Recent advances in MEMS technology have led to development of a multitude of new devices. However applications of
these devices are hampered by challenges posed by limited understanding of their reliability particularly the impacts of
long-term storage. Current trend in micro/nanosystems is to produce ever smaller, lighter, and more capable devices in
greater quantities and at a lower cost than ever before. In addition, the finished products have to operate at very low
power and in very adverse conditions while assuring durable and reliable performance. Some of the new devices are
being developed to function at high operational speeds, others to make accurate measurements of operating conditions in
specific processes. Regardless of their application, the devices have to be reliable while in use. MEMS reliability,
however, is application specific and, usually, has to be developed on a case by case basis. This paper presents a hybrid
approach/methodology particularly suitable to quantitative studies of various aspects in MEMS reliability assessment.
The presentation is illustrated with selected examples representing an initial study of reliability of specific MEMS. By
quantitatively characterizing performance of MEMS, under different operating conditions, we can make specific
suggestions for their improvements. Then, using the hybrid approach/methodology, we can verify the effect of these
improvements. In this way, we can develop better understanding of functional characteristics of MEMS sensors, which
will ensure that these sensors are operated at maximum performance, are durable, and are reliable.
Laser drilling is increasingly being used in fabrication of small components for electronics, aerospace, biomedical, and MEMS applications because it provides rapid, precise, clean, flexible, and efficient process. For laser percussion drilling, the workpiece is subjected to a series of laser pulses at the same spot at a specified laser parameter setting. Large temperature gradient is introduced, which results in a minimal heat affected zone (HAZ) and low heat distortion. In laser percussion drilling of small holes, profile of the HAZ and the geometry of the holes strongly depend on settings of the laser parameters such as peak power, pulse length, pulse repetition rate, focal condition, number of pulses, etc. In addition, the processing results are strongly influenced by geometrical and material properties of the workpiece. This paper presents a study of laser process for percussion drilling of micrometer size holes on thin sheet metals using a pulsed Nd:YAG laser. Experimental investigations are performed to characterize the geometry of the hole and surface topography in their vicinity. Analytical and computational modeling of the temperature distribution is also performed and used to determine profiles of the HAZs. The effects of different combinations of laser parameters and workpiece properties on the hole geometry are summarized and a procedure for laser percussion drilling of small holes on sheet metals is outlined.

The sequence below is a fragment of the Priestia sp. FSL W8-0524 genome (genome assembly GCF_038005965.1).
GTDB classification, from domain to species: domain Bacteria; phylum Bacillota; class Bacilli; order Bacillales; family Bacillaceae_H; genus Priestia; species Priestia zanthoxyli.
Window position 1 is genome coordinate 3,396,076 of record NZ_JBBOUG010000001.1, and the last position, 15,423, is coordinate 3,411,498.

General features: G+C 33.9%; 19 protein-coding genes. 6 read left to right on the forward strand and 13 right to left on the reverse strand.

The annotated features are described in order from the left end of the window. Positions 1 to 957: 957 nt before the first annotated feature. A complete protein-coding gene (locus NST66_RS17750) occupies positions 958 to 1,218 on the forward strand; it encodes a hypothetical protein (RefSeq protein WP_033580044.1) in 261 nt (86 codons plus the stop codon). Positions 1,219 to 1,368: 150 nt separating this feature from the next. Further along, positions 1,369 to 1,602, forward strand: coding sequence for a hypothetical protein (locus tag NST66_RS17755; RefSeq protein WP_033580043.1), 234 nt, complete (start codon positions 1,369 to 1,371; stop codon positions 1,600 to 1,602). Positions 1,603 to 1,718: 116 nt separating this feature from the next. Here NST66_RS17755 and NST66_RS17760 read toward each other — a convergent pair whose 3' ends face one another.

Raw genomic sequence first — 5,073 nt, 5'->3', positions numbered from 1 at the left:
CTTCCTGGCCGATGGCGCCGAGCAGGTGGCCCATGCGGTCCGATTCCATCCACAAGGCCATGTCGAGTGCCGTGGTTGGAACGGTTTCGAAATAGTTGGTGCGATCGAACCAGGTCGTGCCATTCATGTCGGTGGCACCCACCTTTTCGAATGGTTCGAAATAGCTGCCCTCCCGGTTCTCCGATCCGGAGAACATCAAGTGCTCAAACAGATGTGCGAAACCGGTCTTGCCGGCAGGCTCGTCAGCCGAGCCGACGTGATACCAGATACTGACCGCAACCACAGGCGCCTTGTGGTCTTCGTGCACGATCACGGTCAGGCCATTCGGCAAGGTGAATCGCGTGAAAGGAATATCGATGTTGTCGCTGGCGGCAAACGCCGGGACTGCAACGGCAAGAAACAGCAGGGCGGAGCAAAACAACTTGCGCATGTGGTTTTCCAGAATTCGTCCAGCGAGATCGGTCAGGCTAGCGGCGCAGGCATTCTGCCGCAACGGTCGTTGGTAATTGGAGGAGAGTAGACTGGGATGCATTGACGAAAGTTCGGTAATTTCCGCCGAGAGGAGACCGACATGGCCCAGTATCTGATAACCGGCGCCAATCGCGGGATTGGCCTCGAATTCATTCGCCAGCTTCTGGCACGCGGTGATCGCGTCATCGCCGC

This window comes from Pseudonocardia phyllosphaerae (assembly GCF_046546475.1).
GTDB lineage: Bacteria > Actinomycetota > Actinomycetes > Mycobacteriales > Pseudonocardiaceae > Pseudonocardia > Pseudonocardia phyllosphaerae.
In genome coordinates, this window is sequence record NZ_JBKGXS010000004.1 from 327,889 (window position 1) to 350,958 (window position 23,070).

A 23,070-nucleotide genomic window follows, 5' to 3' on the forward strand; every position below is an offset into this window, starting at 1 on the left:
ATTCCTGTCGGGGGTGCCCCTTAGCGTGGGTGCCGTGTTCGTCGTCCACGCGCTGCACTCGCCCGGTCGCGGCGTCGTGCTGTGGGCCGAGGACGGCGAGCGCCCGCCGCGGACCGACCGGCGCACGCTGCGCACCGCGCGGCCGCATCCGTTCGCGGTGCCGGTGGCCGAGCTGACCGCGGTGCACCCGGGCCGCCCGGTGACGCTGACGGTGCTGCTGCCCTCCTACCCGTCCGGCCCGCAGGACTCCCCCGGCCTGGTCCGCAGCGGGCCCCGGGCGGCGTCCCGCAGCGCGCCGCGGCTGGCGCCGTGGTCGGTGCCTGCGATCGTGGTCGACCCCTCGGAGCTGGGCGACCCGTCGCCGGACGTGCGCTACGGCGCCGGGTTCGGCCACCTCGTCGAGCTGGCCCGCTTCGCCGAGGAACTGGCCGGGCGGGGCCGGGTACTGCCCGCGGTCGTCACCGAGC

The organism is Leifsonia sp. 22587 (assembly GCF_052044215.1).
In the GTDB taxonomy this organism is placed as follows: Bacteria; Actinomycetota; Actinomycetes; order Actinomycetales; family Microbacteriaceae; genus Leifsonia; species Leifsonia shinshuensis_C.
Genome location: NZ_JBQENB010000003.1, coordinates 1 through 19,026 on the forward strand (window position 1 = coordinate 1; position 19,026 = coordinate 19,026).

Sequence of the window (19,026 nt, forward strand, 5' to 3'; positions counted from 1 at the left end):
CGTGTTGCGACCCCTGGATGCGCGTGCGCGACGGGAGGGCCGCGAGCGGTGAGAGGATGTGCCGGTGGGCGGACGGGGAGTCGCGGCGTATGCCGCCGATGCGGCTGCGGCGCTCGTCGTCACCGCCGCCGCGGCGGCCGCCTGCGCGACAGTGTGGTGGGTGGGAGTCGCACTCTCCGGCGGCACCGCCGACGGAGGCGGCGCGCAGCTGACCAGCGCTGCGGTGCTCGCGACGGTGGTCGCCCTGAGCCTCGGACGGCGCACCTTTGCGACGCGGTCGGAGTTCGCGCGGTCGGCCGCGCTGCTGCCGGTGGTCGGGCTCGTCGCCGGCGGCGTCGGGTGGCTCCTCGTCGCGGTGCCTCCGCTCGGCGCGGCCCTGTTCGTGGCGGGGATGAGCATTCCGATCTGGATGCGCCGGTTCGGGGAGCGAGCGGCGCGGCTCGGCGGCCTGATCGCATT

Laser microwelding process produces large temperature gradients during the complicated phase transformations of workpiece materials, which results in a high stress level and undesired thermomechanical deformations. Characterization of these deformations becomes important as they might significantly affect performance, functionality, and reliability of the microwelded components. We have developed an optoelectronic holography (OEH) methodology for nondestructive evaluation of thermomechanical deformations caused by laser microwelding processes. OEH methodology provides a unique experimental approach for quantitative measurements of displacements and deformations with sub-micrometer accuracy in full field of view. In this paper, the OEH methodology is described including illumination of a workpiece, formation and acquisition of images, and processing of these images to determine parameters characterizing laser microwelds. Representative results of the OEH measurements of the deformations caused by laser microwelding of metal sheets are presented as a function of different laser welding parameters. In addition, analytical and computational models are also developed to simulate temperature, thermal stress, and thermal deformation fields in laser microwelding process. The investigations indicate that the OEH methodology is a viable tool for characterization of thermomechanical deformations caused by laser microwelding processes, and can help optimizing laser microwelding processes for high precision material-joining applications.